The day Paul Walker died we were in New York City. We had dinner reservations at Acquavit that night, where we found ourselves indulging in everything tasty Scandinavia may have to offer amidst warm light and warmer service. There were plates that married tapioca pearls and quail egg, langoustine and sea urchin, sardines and elderberries, foie gras and radish, cod and sunchoke, squab and apple, white chocolate and a bird’s nest, smiles and hands holding each other across the table. Continue reading “The day Paul Walker died”
When I get up in the morning at 6.30 am it is still dark outside. I jog downhill to the gym through San Francisco’s moist and cold, and it smells of fried bacon on some street corners, and burnt wood on others. I hold my maze spray in hand, because – you never know.
Every Saturday, Nicola and I embark on adventures we like to group under the heading ‘Special Saturday.’ We take turns in deciding what novel activity could fill our Saturday, and have a lot of fun plotting during the week to reveal our plans to the other on Saturday morning. Last week’s visit to the Botanical Garden had been my ‘Special Saturday’ pick. So this week it was Nicola’s turn and he decided we should take a scooter trip to Sausalito. Here we go.
Oh, life. One moment things are are steady, the pace of life as per usual, the course of events calm and orderly. The next moment, you find yourself packing a suitcase for an out-of-the-blue cross-Atlantic flight home for document-related matters, demanding in-person-appearance and illustrating the nuisance that is German bureaucracy like nothing else. It’s a routine event shaking up my routine.
In which I am sending nothing your way but much love, pictures of this delicious breakfast and of this delicious man, who when sent to Trader Joe’s to purchase Tofu, returns with Tofu and a bunch of red roses. Happy Wednesday!
Our upcoming Hawaii vacation fills me with a sense of indescribable excitement, joy, and anxiety. Bikini anxiety. Which I write jokingly, obviously, because all of the beaches on Hawaii are so secluded, no one will actually see my non existent abs in nothing but two small pieces of water-resistant clothing, right? Right. Jokes aside, there are more important things to focus on in summer than obtaining the perfect beach body and that’s finding the perfect frozen yogurt place. Because you only live once, and life is too short for icy frozen yogurt, and because of all the other inspirational sayings about froyo.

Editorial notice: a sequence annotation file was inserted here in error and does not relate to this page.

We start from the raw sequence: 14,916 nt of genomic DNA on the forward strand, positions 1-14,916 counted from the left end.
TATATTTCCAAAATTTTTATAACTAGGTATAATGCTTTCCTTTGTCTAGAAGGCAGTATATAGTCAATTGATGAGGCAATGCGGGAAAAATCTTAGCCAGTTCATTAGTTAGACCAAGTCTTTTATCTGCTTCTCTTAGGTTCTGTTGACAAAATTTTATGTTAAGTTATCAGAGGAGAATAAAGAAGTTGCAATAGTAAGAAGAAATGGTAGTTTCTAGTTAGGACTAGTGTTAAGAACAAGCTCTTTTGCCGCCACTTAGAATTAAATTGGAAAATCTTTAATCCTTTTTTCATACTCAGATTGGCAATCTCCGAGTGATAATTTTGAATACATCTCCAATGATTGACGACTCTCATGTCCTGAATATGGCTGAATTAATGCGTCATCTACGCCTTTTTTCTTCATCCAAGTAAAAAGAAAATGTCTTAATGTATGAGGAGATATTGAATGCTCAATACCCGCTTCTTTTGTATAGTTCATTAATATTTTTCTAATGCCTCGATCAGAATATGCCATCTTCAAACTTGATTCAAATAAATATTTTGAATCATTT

I don’t think it’s much of a secret that I am a sucker for all things sweet involving oatmeal and fruit. There are few things I enjoy as much as chewy, nutty, wholesome bites of a granola bar with my afternoon cappuccino. Except for that one caveat: store-bought granola bars are either so loaded with fat and sugar they cover a grown man’s daily calorie intake requirements, or–and I’m pretty sure this is worse–they taste of sticky nothingness with a hint of artificial sweeteners.
If you have previously heard about the concept of Third Culture Kids–people who have spent significant parts of their developmental years outside their parents’ culture, and as a result have developed their own ‘third culture’–then shame on you. How is it possible that no one has ever explained my struggles, relationship patterns, confusion, and general me-ness to me, by pointing out that I am, quite clearly, a Third Culture Kid?
One of my favorite things to do in San Francisco by far is eating dim sum for lunch on the weekend. Dim sum are bite-sized and steamed pieces of Chinese heaven, filled with lobster and water chestnuts and snow pea tendrils and ginger and pine nuts and pork and cilantro and every now and then also carrots. Dim sum is just. So tasty.
I was a bit skeptical, I will admit. But it turns out that stuffing zucchini flowers with silken tofu was a good idea, and one that pleased the palate. But don’t take my word for it. If a man, who considers prosciutto to be a good side for a plate of meat, eats a soy-bean-stuffed flower and asks for more, it’s really good.
Oh, it’s summer, and summer means it’s wedding time. Chances are all of your early thirty something friends are getting married right now. Ours are. We kicked off the wedding season this weekend, and joined Nora and Enrique as they partied away into holy matrimony. Don’t you just love this time of year? The endless flower arrangements, glasses of sparkling, drunken relatives, and decadently sweet wedding cakes? To my immeasurable disappointment, the latter two were mysteriously absent from Nora and Kike’s wedding.
Scandinavians are peculiar in many ways, and I say that with the utmost love and affection towards humankind of the Northern European variety. After having lived in Copenhagen for some years, as well as in the unofficial capital of Sweden that is Barcelona—I met so many Swedes there it made me wonder whether anyone was actually left in Sweden—part of me likes to secretly consider herself scandinavianized. Driving to IKEA in California makes me feel homey and whole and that’s a sensation brought forward not only by hotdogs you get to top yourself and $1 soft serve cones.